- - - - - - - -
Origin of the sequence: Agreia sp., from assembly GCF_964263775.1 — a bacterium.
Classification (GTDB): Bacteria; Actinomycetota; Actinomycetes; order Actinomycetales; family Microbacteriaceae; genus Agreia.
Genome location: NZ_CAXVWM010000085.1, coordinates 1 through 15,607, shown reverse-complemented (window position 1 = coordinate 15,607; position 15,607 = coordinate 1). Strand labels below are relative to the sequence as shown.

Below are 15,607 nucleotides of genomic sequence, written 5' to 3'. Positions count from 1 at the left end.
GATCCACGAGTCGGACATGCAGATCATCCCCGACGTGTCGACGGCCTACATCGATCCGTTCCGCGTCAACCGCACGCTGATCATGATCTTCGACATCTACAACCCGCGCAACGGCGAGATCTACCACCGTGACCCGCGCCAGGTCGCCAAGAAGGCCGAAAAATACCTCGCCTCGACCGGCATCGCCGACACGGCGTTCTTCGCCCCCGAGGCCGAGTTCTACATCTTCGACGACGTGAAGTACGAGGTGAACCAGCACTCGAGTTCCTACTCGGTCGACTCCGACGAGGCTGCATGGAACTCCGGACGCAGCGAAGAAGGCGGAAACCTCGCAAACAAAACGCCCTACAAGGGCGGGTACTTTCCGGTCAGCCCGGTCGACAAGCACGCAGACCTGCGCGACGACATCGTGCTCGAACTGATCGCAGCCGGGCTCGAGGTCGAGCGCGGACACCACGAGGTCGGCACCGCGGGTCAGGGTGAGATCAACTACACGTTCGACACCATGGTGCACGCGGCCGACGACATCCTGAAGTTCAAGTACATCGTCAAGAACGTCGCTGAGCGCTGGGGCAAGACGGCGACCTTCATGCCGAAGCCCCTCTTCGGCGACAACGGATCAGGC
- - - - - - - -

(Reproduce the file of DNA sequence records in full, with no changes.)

Origin of the sequence: Agreia sp., from assembly GCF_964263775.1 — a bacterium.
Classification (GTDB): Bacteria; Actinomycetota; Actinomycetes; order Actinomycetales; family Microbacteriaceae; genus Agreia.
Genome location: NZ_CAXVWM010000085.1, coordinates 1 through 15,607, shown reverse-complemented (window position 1 = coordinate 15,607; position 15,607 = coordinate 1). Strand labels below are relative to the sequence as shown.

Below are 15,607 nucleotides of genomic sequence, written 5' to 3'. Positions count from 1 at the left end.
GATCCACGAGTCGGACATGCAGATCATCCCCGACGTGTCGACGGCCTACATCGATCCGTTCCGCGTCAACCGCACGCTGATCATGATCTTCGACATCTACAACCCGCGCAACGGCGAGATCTACCACCGTGACCCGCGCCAGGTCGCCAAGAAGGCCGAAAAATACCTCGCCTCGACCGGCATCGCCGACACGGCGTTCTTCGCCCCCGAGGCCGAGTTCTACATCTTCGACGACGTGAAGTACGAGGTGAACCAGCACTCGAGTTCCTACTCGGTCGACTCCGACGAGGCTGCATGGAACTCCGGACGCAGCGAAGAAGGCGGAAACCTCGCAAACAAAACGCCCTACAAGGGCGGGTACTTTCCGGTCAGCCCGGTCGACAAGCACGCAGACCTGCGCGACGACATCGTGCTCGAACTGATCGCAGCCGGGCTCGAGGTCGAGCGCGGACACCACGAGGTCGGCACCGCGGGTCAGGGTGAGATCAACTACACGTTCGACACCATGGTGCACGCGGCCGACGACATCCTGAAGTTCAAGTACATCGTCAAGAACGTCGCTGAGCGCTGGGGCAAGACGGCGACCTTCATGCCGAAGCCCCTCTTCGGCGACAACGGATCAGGC